https://pubmed.ncbi.nlm.nih.gov/33105840/

https://www.mdpi.com/1424-8247/13/11/328

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Therapeutic application of cannabidiol on UVA and UVB irradiated rat skin. A proteomic study

Journal of Pharmaceutical and Biomedical Analysis “UV phototherapy used in chronic skin diseases causes redox imbalance and pro-inflammatory reactions, especially in the case of unchanged skin cells.

To prevent the harmful effects of UV radiation, cannabidiol (CBD) has been used, which has antioxidant and anti-inflammatory properties. Therefore, the aim of this study was to evaluate the effect of CBD on the metabolism of skin keratinocytes in nude rats exposed to UVA/UVB radiation using a proteomic approach.

The results obtained with SDS-PAGE/nanoHPLC/QexactiveOrbiTrap show that exposure of rat’s skin to UVA/UVB radiation, as well as the action of CBD, significantly modified the expression of proteins involved in inflammation, redox balance and apoptosis.

UVA/UVB radiation significantly increased the expression and biological effectiveness of the nuclear factor associated with erythroid factor 2 (Nrf2) and cytoprotective proteins being products of its transcriptional activity, including superoxide dismutase (Cu,Zn-SOD) and the inflammatory response (nuclear receptor coactivator-3 and paralemmin-3), while CBD treatment counteracted and partially eliminated these changes.

Moreover, cannabidiol reversed changes in the UV-induced apoptotic pathways by modifying anti-apoptotic and pro-apoptotic factors (apoptosis regulator Bcl-2 and transforming growth factor-β).

The results show that CBD maintains keratinocyte proteostasis and therefore could be suggested as a protective measure in the prevention of UV-induced metabolic changes in epidermal keratinocytes.”

https://pubmed.ncbi.nlm.nih.gov/33086172/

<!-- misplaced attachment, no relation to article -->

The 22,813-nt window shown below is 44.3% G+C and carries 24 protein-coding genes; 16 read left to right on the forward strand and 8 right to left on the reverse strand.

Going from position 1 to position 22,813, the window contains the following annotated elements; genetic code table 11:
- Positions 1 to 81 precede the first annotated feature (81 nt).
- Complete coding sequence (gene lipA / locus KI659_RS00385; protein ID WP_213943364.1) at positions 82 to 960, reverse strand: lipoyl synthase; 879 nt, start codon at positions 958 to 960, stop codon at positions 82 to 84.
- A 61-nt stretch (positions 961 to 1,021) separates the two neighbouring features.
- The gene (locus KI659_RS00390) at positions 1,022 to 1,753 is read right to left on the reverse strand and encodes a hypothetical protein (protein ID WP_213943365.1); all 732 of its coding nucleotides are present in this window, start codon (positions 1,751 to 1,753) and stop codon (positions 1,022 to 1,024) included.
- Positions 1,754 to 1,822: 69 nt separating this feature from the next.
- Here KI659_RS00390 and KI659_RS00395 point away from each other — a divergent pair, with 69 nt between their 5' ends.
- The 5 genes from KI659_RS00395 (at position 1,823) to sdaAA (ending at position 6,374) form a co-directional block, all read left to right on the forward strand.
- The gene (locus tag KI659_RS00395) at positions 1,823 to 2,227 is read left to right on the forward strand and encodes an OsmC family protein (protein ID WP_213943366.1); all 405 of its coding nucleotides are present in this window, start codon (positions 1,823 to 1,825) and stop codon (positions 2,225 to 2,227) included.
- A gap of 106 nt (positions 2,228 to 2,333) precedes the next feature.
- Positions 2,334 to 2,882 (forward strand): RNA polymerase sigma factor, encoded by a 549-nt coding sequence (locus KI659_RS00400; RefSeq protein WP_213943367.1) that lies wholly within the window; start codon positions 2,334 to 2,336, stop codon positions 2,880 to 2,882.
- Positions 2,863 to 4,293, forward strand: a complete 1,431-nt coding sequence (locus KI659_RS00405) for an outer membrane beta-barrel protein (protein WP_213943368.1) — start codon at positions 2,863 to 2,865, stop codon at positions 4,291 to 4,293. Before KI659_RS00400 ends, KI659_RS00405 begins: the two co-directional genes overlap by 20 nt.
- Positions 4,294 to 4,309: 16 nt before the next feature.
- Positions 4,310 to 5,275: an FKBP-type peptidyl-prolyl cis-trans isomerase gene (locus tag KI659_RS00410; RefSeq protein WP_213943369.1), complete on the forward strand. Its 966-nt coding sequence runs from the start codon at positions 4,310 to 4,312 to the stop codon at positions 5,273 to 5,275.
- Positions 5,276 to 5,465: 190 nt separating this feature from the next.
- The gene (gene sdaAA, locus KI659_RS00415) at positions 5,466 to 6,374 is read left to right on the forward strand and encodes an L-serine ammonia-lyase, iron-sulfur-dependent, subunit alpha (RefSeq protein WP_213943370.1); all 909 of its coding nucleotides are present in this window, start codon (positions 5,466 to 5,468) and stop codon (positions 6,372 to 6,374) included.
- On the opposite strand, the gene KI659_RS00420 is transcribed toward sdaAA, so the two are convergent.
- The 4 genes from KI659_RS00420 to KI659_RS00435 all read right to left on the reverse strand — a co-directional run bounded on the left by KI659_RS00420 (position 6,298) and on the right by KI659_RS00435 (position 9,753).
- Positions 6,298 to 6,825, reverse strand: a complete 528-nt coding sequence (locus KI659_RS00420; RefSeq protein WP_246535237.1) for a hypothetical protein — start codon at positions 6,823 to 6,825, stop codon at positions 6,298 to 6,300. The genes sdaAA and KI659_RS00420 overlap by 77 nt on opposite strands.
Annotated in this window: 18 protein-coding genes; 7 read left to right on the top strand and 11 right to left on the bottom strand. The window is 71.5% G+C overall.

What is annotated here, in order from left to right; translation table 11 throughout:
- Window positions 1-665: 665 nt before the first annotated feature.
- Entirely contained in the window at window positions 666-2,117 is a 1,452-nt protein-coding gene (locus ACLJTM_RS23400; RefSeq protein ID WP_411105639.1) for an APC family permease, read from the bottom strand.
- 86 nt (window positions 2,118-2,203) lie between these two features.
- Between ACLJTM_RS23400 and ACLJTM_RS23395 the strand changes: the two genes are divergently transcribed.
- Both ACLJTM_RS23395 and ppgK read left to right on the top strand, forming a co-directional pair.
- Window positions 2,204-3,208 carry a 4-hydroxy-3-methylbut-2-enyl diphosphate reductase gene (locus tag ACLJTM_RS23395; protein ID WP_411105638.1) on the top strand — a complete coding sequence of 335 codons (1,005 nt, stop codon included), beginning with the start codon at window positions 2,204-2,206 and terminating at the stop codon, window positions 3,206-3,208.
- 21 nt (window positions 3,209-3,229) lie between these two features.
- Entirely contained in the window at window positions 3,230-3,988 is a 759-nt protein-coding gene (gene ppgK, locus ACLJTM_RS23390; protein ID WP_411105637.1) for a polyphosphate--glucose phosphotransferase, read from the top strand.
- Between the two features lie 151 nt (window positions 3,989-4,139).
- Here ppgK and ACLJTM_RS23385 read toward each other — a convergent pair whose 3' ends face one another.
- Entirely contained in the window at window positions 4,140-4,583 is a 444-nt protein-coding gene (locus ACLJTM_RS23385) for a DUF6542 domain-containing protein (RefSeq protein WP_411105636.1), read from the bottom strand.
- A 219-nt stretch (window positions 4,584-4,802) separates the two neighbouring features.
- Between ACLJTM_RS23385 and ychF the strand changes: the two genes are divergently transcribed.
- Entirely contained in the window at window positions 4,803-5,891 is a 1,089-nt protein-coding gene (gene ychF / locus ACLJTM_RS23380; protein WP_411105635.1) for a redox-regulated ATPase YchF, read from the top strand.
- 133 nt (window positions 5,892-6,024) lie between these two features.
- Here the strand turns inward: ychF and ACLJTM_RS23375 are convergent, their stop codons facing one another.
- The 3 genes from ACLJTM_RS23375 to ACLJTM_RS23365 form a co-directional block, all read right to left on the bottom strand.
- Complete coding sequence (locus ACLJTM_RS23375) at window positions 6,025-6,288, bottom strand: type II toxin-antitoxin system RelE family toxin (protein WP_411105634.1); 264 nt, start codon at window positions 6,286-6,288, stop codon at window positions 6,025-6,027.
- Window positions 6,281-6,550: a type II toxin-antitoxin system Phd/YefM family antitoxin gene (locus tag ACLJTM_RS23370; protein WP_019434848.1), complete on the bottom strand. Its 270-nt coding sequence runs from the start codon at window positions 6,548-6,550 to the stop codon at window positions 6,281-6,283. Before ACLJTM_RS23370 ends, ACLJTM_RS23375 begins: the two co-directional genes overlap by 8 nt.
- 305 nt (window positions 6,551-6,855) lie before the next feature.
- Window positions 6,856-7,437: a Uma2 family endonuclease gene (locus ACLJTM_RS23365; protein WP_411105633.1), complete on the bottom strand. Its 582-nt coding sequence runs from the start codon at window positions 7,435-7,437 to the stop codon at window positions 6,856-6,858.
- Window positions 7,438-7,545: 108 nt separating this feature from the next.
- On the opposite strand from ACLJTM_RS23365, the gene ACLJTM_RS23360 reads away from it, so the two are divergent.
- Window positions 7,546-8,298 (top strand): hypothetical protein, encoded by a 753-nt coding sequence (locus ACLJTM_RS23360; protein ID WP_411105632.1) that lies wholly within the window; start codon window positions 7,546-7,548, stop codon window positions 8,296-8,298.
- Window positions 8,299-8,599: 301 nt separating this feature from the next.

“In summary, UVA and UVB radiation affect the proteomic profile of keratinocytes of healthy rat skin in different ways. Both types of radiation change the level of proteins involved in the regulation of cellular redox balance, inflammation, and apoptosis. In contrast, topical application of CBD to rat skin, when exposed to UV radiation, helps normalize the expression of keratinocyte proteins that are metabolically relevant by modeling their biosynthesis and degradation. Thus, CBD can maintain the proteostasis of keratinocytes. Because UV therapy is a part of the treatment of skin diseases, e.g. psoriasis, the use of CBD on unchanged skin may be suggested as a protective factor to reduce the metabolic changes caused by UV radiation in unchanged keratinocytes. This suggestion is particularly important when the beneficial effect of cannabidiol on psoriasis-induced skin lesions has recently also been confirmed.”

https://www.sciencedirect.com/science/article/pii/S0731708520315429?via%3Dihub

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Cannabinoid Combination Induces Cytoplasmic Vacuolation in MCF-7 Breast Cancer Cells

molecules-logo“This study evaluated the synergistic anti-cancer potential of cannabinoid combinations across the MDA-MB-231 and MCF-7 human breast cancer cell lines. Cannabinoids were combined and their synergistic interactions were evaluated using median effect analysis.